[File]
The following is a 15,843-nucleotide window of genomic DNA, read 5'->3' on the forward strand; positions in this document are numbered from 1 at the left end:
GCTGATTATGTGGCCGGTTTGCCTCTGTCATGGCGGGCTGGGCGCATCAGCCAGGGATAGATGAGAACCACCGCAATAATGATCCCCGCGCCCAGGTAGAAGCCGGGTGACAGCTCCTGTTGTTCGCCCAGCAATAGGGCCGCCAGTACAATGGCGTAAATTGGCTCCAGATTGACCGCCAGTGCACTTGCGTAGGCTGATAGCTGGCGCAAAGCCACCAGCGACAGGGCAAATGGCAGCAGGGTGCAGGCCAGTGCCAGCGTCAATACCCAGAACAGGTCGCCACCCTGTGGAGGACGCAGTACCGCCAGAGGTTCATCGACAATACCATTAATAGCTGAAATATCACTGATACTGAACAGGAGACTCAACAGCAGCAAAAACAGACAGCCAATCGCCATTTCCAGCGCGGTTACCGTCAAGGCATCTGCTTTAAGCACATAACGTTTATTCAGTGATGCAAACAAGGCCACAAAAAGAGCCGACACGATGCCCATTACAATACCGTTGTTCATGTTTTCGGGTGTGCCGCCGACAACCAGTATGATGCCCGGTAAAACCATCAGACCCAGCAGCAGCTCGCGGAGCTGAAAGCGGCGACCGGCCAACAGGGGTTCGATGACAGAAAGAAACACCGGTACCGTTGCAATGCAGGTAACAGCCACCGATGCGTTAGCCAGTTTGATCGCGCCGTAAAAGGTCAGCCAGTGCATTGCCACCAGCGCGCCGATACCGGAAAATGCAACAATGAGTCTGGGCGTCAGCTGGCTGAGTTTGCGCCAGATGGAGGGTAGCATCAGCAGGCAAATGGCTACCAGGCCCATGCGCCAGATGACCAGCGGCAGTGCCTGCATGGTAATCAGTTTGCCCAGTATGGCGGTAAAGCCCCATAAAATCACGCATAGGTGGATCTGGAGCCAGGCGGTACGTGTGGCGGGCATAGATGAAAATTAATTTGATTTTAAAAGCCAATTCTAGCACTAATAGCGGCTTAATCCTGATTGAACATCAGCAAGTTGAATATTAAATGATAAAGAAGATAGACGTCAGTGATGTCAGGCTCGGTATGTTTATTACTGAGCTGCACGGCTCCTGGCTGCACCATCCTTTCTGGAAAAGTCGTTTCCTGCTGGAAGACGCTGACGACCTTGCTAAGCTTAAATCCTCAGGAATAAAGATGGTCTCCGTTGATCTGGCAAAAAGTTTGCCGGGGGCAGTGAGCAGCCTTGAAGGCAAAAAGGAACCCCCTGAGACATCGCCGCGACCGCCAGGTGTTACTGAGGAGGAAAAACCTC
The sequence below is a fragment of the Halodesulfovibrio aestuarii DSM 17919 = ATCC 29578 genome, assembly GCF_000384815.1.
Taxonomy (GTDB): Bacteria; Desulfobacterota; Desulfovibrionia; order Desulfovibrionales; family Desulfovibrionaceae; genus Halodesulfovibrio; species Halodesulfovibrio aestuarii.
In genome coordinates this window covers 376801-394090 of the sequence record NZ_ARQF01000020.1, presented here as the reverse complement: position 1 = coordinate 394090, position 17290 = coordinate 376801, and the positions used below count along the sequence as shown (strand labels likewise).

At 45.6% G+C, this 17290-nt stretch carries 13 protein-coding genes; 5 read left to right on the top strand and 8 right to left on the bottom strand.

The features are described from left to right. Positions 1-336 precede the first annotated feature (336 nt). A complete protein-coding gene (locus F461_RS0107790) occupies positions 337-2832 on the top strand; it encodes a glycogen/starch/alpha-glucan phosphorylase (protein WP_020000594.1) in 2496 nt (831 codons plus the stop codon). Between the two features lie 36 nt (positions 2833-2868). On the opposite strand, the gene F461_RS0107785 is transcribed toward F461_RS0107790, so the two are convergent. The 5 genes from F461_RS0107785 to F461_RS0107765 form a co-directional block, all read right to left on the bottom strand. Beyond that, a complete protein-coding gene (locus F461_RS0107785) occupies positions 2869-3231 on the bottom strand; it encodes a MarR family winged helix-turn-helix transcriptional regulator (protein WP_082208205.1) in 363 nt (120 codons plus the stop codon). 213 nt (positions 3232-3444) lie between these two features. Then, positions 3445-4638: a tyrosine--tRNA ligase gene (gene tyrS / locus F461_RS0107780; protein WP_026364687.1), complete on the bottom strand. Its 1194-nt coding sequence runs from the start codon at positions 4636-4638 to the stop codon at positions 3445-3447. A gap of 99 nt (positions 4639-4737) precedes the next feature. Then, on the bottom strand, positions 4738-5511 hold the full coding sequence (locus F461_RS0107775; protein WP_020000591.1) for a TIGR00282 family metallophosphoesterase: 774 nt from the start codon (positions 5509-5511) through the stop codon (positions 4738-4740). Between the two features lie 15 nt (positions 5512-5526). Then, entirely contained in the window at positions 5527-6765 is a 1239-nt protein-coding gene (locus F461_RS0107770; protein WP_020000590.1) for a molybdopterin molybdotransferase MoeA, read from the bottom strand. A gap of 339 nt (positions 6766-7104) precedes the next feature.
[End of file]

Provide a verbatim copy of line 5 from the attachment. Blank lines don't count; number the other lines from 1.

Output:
In genome coordinates this window covers 376801-394090 of the sequence record NZ_ARQF01000020.1, presented here as the reverse complement: position 1 = coordinate 394090, position 17290 = coordinate 376801, and the positions used below count along the sequence as shown (strand labels likewise).